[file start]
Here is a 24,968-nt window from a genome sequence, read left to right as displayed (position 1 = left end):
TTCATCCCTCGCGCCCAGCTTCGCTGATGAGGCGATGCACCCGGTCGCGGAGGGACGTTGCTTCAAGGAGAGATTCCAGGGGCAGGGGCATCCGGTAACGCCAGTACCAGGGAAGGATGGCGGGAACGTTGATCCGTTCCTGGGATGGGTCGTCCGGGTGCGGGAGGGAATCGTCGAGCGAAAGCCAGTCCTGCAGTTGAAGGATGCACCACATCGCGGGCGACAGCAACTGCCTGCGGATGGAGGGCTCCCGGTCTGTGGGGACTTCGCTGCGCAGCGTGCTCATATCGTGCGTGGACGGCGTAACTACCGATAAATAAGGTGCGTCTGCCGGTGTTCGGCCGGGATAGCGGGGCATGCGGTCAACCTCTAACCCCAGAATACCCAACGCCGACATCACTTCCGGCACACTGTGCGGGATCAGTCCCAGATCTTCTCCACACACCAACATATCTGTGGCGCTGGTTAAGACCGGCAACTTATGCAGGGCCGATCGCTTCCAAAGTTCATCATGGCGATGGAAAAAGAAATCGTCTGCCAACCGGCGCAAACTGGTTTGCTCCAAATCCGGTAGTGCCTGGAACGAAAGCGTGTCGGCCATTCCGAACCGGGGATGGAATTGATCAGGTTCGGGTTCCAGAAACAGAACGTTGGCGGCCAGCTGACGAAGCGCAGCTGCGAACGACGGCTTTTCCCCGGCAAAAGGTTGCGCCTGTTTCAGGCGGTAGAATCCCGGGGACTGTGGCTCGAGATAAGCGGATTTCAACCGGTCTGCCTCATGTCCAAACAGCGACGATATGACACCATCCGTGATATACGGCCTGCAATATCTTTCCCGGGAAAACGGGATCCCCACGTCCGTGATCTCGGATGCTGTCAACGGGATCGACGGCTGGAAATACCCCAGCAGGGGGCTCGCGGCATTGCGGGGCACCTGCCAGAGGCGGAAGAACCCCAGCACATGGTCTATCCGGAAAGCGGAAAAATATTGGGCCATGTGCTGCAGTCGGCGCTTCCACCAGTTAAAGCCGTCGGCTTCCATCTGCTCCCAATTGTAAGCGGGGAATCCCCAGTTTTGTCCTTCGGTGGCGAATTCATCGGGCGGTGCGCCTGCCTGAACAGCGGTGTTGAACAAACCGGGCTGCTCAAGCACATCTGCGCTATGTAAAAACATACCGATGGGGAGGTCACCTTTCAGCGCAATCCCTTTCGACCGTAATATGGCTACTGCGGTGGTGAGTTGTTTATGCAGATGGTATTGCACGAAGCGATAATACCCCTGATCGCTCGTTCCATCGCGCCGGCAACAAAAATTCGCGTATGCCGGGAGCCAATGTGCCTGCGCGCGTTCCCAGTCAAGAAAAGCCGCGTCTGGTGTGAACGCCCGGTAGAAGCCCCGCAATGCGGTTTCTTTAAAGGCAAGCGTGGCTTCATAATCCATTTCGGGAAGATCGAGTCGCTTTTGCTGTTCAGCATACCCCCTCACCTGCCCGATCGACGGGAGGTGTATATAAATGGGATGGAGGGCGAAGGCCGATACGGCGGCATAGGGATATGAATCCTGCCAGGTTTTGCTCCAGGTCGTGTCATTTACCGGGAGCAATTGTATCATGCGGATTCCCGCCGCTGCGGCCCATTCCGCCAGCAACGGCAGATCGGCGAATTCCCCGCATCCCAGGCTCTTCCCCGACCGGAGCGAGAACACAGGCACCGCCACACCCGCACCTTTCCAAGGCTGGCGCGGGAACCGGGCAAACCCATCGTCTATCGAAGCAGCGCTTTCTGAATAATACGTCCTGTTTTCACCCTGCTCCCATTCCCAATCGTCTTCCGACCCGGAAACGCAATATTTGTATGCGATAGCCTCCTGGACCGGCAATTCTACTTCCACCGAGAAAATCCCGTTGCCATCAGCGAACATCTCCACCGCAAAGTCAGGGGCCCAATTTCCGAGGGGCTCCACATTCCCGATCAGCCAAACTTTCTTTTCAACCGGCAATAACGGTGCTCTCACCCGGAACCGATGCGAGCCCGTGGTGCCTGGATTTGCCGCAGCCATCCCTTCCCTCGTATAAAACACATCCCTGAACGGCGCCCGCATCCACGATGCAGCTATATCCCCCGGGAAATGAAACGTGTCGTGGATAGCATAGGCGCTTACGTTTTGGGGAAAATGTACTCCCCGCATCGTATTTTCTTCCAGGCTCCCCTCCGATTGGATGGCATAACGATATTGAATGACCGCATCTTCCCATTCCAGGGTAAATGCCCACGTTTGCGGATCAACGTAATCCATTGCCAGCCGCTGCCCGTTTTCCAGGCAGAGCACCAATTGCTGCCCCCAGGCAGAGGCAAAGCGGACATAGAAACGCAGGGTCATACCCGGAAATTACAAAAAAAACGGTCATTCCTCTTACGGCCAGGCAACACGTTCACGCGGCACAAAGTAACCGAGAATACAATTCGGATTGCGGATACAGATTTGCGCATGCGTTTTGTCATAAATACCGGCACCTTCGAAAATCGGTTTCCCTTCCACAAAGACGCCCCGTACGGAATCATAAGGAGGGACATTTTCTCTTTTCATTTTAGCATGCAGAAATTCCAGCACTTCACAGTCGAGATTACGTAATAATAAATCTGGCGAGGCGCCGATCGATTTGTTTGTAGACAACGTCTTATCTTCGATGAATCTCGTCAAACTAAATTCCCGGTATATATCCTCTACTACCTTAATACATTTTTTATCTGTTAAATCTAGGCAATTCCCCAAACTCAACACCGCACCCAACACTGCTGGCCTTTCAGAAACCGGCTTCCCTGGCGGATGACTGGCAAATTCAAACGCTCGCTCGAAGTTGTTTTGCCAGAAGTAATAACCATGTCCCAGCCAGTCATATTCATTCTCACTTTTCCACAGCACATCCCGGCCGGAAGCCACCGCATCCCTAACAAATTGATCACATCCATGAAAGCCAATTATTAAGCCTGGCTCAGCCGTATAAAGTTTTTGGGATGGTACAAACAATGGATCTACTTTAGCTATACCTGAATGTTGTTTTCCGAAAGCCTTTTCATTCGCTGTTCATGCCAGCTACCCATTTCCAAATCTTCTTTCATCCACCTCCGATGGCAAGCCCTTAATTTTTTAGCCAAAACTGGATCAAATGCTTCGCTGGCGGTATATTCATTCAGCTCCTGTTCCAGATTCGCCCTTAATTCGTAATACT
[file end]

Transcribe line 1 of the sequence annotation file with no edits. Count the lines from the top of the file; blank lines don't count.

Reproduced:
Here is a 24,968-nt window from a genome sequence, read left to right as displayed (position 1 = left end):